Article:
Malaysia's acting transport minister has sought to allay concerns over the known sequence of events surrounding the missing Malaysia Airlines Boeing 777, insisting that the focus remains on deliberate action.
Hishamuddin Hussein admitted in a press conference on 18 March that, contrary to prior indications, investigators were unable to identify when the ACARS system might have been deactivated on flight MH370.
But he clarified that this information “doesn’t change our belief” that the evidence gathered is “consistent with deliberate action on [the aircraft]”.
With only limited surveillance data available, such as primary radar, the investigation is struggling to narrow the search area for MH370.
China and Kazakhstan are leading the effort in the northern search zone – which has been divided into seven quadrants, each a 400nm square – while Australia and Indonesia are co-operating in the southern Indian Ocean zone.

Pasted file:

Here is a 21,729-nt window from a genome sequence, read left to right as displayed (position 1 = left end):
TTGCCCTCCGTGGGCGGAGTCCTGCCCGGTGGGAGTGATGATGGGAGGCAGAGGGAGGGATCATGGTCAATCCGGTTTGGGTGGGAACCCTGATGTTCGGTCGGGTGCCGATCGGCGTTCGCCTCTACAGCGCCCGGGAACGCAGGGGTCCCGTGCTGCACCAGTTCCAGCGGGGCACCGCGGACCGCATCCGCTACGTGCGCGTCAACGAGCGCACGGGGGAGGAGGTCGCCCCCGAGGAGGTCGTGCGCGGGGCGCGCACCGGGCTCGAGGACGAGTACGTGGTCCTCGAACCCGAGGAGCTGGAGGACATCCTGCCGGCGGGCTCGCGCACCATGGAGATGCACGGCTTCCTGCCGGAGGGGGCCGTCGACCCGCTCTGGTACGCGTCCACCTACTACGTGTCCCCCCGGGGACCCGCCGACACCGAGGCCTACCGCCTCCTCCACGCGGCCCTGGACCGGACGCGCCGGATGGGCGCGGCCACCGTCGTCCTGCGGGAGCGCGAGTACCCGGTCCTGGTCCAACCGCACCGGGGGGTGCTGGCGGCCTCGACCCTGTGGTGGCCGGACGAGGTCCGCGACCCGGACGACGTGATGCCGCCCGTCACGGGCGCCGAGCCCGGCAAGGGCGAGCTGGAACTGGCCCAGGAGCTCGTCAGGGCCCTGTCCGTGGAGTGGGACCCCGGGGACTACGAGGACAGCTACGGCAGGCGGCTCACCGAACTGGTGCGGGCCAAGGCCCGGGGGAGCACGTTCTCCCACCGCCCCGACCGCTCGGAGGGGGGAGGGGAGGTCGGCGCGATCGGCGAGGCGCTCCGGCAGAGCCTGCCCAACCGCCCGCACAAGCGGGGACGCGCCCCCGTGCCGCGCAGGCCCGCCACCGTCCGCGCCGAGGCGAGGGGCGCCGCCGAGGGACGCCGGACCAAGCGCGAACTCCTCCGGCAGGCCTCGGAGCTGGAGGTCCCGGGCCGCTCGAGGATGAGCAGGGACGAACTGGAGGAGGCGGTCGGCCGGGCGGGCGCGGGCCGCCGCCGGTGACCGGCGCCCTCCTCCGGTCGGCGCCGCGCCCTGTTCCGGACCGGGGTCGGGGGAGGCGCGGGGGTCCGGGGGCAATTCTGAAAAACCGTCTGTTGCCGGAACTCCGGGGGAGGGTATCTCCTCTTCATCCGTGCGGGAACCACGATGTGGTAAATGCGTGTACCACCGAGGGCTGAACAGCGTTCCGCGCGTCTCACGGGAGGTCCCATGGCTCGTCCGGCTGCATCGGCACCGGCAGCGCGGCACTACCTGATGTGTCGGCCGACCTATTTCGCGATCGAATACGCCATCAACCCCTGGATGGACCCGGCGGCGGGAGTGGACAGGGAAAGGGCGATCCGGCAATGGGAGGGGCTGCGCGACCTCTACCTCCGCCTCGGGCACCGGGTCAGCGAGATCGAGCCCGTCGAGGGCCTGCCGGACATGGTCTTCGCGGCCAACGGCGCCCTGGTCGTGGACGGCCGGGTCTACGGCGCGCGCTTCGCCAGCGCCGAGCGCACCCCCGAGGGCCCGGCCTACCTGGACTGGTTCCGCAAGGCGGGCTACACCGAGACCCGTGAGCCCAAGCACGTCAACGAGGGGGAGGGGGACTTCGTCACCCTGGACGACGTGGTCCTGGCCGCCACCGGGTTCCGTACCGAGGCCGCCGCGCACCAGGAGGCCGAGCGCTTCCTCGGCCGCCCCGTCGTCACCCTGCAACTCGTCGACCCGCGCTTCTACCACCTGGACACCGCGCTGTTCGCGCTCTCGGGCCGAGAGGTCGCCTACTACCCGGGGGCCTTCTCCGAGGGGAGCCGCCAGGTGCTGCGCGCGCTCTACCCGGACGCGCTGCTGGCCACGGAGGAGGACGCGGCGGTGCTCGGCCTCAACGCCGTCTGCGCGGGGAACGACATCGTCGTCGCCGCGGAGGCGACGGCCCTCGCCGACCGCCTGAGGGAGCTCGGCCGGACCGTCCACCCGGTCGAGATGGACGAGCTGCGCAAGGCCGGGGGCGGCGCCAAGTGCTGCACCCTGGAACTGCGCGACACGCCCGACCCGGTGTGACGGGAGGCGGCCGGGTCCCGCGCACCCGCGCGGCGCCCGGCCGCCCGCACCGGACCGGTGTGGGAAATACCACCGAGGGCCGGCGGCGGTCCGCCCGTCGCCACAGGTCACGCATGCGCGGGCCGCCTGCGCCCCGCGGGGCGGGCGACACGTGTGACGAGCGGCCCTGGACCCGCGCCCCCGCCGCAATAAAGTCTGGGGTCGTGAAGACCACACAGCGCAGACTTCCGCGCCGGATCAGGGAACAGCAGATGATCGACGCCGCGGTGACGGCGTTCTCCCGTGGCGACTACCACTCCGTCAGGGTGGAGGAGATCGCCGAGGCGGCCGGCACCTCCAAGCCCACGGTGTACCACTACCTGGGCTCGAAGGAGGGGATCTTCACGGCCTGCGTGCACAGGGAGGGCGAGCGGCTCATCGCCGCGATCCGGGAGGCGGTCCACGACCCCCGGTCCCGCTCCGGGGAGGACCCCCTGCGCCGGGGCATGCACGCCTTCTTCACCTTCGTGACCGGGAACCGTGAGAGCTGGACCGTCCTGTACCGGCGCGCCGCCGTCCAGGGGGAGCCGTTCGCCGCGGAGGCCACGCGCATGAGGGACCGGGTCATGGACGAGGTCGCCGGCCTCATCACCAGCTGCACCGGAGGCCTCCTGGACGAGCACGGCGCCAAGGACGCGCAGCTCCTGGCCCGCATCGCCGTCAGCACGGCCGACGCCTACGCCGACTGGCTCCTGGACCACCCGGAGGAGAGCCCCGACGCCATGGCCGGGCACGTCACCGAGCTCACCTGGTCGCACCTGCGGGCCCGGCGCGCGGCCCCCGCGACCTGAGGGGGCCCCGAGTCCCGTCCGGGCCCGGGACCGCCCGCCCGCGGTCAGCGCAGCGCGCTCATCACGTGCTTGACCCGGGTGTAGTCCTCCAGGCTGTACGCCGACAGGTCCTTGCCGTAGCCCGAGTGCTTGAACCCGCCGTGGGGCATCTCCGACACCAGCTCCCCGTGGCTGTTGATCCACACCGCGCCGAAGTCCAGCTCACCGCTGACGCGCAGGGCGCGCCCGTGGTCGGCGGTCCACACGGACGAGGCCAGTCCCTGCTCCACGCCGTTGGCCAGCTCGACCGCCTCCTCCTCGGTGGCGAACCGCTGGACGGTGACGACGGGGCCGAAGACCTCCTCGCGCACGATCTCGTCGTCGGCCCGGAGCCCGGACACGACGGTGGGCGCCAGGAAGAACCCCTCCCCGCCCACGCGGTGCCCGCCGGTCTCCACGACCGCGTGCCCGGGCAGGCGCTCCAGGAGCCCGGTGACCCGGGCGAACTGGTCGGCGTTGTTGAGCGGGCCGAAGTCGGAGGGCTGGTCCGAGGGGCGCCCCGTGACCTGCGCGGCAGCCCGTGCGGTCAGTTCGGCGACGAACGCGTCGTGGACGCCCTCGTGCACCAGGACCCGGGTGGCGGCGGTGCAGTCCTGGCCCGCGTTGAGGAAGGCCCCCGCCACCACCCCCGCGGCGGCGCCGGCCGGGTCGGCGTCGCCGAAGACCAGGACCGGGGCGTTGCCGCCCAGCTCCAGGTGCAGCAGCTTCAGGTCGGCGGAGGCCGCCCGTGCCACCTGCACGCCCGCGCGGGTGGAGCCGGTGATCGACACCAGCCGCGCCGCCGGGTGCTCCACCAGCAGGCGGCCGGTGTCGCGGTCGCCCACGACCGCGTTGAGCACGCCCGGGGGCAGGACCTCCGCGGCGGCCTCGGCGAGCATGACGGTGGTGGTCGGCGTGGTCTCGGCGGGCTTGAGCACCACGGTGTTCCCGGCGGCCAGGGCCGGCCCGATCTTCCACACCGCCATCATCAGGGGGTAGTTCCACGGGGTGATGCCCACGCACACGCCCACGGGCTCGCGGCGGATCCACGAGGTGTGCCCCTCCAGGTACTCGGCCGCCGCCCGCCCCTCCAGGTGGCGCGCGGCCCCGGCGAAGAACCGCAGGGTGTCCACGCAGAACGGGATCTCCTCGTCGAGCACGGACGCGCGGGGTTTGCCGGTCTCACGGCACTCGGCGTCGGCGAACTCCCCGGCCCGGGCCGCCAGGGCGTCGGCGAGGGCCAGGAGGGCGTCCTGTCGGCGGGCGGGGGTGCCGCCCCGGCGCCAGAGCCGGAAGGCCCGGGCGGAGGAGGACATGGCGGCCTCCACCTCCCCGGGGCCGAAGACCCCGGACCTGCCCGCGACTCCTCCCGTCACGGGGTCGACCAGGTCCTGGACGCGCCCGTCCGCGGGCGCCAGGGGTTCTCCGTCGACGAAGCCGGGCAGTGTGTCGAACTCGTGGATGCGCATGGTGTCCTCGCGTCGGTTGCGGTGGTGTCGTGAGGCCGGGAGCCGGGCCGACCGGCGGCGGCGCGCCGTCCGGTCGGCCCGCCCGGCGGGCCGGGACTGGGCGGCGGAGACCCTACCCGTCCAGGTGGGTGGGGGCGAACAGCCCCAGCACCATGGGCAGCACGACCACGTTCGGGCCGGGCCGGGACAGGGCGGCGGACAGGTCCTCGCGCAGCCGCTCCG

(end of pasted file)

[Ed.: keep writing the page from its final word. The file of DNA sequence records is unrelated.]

Malaysia Airlines would not be drawn on whether the flight management system might have been reprogrammed to intercept specific waypoints outside of those normally used for the Kuala Lumpur-Beijing route.
Flickr: U.S. Navy
Chief executive Ahmad Jauhari Yahya said that, as far as the airline was concerned, the aircraft was “programmed to fly to Beijing”. But he also acknowledged that, once an individual had access to the aircraft, “anything is possible”.